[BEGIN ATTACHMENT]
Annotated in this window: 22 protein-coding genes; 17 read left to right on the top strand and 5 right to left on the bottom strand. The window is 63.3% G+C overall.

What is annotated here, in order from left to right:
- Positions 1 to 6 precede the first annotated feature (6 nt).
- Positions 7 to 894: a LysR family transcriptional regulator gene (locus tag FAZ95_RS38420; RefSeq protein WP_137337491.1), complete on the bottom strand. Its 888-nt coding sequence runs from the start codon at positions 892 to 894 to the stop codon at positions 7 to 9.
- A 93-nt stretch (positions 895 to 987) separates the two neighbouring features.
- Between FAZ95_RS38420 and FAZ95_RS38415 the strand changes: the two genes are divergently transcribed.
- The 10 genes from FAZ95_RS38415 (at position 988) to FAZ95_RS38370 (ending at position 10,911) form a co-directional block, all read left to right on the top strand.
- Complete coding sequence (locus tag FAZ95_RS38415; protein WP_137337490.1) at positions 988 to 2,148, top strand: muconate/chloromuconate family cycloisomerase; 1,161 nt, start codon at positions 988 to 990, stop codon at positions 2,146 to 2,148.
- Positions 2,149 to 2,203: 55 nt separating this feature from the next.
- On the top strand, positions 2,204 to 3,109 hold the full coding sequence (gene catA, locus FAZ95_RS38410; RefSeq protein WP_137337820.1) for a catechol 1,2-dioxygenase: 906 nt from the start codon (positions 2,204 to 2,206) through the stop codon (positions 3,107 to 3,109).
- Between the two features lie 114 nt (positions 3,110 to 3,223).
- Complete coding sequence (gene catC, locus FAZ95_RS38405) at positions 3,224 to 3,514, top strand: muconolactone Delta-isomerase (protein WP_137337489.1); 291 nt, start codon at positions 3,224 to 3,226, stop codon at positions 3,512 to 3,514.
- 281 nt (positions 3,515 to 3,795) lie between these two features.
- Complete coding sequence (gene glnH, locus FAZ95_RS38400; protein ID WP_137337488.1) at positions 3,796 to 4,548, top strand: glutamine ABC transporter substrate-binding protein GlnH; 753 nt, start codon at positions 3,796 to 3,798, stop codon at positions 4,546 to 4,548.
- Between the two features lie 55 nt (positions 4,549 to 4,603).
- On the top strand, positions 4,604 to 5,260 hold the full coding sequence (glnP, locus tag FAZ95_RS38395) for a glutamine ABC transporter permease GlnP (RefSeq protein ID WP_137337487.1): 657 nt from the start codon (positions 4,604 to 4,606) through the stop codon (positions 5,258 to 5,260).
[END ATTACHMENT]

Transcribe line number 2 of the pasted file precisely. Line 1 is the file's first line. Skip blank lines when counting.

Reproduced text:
What is annotated here, in order from left to right: